Tournament football – beauty or beast?

With the summer approaching, a number of youth football teams will be signing up and playing in tournaments as part of their continuing football experience. These summer tournaments can be a great opportunity for our players to learn, offering them the chance to experience the highs and lows, the winning and the losing in a format that often means a whole competition in one day.

However, there is often too much pressure placed on our young players by focussing solely on results a determinant of success from these competitions. Our children are so often provided an adult’s version of competition when they are crying out for a child friendly alternative.

As a team, we began thinking about how we could run a tournament that would provide a rich and valuable learning environment for our young players. This summer, that is what we tried to do and this is the experience…

The format

No referees…the players managed their own games and they had increased responsibility to play to the rules, play fairly and negotiate with the team they were playing against. There were minor issues with player disagreements but they found a way to solve them each time. The games were centrally timed so players knew they had to be quick or they would waste game time. With no referee to question, there was very little comment from the sidelines.

High tempo…games were kept small sided at 5v5 and only had one team ‘resting’ on each round of games. Where teams had more than five players, they were able to agree to play 6v6 with the team they were playing.

Managing difference…we wanted to avoid one sided score lines where limited learning takes place on both sides. We introduced a condition where if one team gained a 4+ goal lead, the opposition could add an extra player onto the field of play. This was only needed on a few occasions but prevented teams ‘running away’ with games. The two biggest winning margins were 5-0 and 5-1 in 12 minute games.

No trophies…no trophies were awarded to winning teams or individual players with the idea to focus on intrinsic motivation of playing in the tournament. We were also interested to see the reaction and behaviour of coaches/spectators if no medals were on offer.

Tiered competition…we played a round robin consisting of two groups of 5 and 6 teams. From this, the top 2, middle 2 and bottom 2 then proceeded into three tiers of knockout competition (World Cup, Champions League and Europa League) so all teams were able to experience knockout, not just the top 2 in each group as we have often found. Losers of the ‘semi finals’ then played against each other in a 3rd/4th place playoff with the two winning teams playing a final.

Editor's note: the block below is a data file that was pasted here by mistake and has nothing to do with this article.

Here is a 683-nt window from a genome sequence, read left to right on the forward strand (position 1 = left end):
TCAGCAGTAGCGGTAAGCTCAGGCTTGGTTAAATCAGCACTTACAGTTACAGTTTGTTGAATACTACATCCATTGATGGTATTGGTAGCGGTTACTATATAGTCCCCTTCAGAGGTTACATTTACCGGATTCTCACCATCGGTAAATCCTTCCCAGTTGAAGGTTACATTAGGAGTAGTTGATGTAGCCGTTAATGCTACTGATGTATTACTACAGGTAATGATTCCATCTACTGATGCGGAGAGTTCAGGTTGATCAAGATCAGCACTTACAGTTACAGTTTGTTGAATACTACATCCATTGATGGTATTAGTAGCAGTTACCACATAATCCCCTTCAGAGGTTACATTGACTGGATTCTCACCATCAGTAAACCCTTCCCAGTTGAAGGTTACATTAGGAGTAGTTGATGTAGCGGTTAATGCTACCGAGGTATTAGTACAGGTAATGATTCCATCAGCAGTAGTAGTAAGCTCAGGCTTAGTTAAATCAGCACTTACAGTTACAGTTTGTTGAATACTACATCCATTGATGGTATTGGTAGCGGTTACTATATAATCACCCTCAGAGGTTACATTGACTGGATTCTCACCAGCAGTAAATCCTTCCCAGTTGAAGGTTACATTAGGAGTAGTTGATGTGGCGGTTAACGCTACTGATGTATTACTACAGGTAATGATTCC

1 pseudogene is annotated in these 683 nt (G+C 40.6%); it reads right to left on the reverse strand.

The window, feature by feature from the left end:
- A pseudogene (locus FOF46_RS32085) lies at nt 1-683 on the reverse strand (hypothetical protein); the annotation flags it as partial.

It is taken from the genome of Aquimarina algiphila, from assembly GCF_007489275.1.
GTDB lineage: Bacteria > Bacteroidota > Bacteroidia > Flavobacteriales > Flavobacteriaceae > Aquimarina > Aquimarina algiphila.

Managing our team’s experiences

We entered three teams (all mixed ability). Each team was given a list of their fixtures and a set of challenges:

Choose formations…how do you want to play? Will you change based on the team you are playing against? What might help you achieve your goals?

Choose positions…everyone has to play a minimum of two positions throughout the day and any ‘sub time’ should be shared equally among ALL players.

Choose your learning objective…each team chooses a team that they want to play like from the cards (this idea was stolen from @SoccerIQ on Twitter) and then chooses a player that they want to try to play like, each has a different individual challenge. You can swap your player each game or you can stick with the same one. How many challenges can you achieve?

Player Cards – these are a great resource (I think!). Our players have asked if we can make ones with their pictures which they can put their individual challenge on each week for games through the season.

Define success…Go away as a team and decide on two or three aims that you want to achieve for the day as a team. We had a variety of responses including:

  • try to win the tournament
  • try to score more than 10 goals in the day